“The situation with Turkey put us in a very difficult position and is a constant source of concern. I hope a solution can be found because living like this wears you down,” Deputy Mayor Stratos Amygdalos told us. He hastened to add: “We have an excellent relationship with the residents of Kaş. We are twinned with them and traditional commercial ties stretch back through the ages. Beyond this friendship, though, there is something called the nation. In our hearts, we can make this distinction. As far as this year goes, the state must give us some support because we’re going to need it. We’re accustomed to hardship, but there’s always something missing. Right now, for example, we have quite a few specialist doctors, but we need a general practitioner. We need infrastructure and investment for the island to grow.”
The state is not entirely deaf to these demands either, as evidenced by the visit, in mid-September, of Katerina Sakellaropoulou, president of the Hellenic Republic, when she joined celebrations marking the island’s liberation from Italian occupation.
I asked around where we could get a good meal and was sent to the taverna Platania, best known from a scene in the award-winning WWII film “Mediterraneo,” starring Greek actress Vana Barba and directed by Italy’s Gabriele Salvatores. Photographs of the actors adorn the wall behind the till.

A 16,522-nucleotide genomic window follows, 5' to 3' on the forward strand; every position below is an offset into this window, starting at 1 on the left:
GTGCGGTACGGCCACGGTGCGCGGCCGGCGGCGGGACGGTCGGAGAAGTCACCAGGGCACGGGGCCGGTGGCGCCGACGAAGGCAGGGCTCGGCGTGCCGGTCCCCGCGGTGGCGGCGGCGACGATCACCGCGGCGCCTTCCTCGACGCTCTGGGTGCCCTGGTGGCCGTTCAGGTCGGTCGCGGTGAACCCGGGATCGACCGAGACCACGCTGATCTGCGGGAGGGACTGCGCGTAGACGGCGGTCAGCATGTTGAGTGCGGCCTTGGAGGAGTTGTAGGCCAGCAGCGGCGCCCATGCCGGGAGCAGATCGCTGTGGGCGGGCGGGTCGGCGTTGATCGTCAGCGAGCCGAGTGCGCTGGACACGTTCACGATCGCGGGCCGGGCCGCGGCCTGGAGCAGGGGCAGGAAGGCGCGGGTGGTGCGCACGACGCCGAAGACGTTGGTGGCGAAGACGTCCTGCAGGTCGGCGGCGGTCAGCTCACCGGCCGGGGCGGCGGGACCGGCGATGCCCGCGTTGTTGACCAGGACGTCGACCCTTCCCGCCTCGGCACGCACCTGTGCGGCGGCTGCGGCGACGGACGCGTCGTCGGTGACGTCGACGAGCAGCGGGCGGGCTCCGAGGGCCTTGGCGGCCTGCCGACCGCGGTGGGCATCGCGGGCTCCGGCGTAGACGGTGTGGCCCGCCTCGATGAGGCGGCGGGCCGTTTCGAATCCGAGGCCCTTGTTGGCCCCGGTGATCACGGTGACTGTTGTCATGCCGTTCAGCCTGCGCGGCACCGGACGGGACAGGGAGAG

The public square where the taverna is located is “old Greece” in its most archetypal form: A pretty church, a stately school built with money from an overseas benefactor and the shaded taverna tables in the middle. You can add to that a plate of stuffed vine leaves scorched just so from the bottom of the pan, a cold beer soothing the throat, and the songs of legendary Greek singer Vicky Moscholiou mixing with the chirping cicadas.
Owner Katerina Magiafi was everywhere at once, apron tightly wrapped around her waist, taking care of everything. She believes that every Greek has a duty to visit Kastellorizo at least once in their lifetime, like a sacred pilgrimage. “Our compatriots should be coming here, giving us their support, not going to Mykonos, which has no need. Their presence is necessary; it makes us feel safe. Our territory is being challenged by them over there and we want to hang onto it, tooth and nail. No matter what the journalists say on television, all the tragic news, we are the rocks on this rock; we’re not going anywhere; we won’t abandon it,” she said. With evident pride, she recounted an incident from the previous March: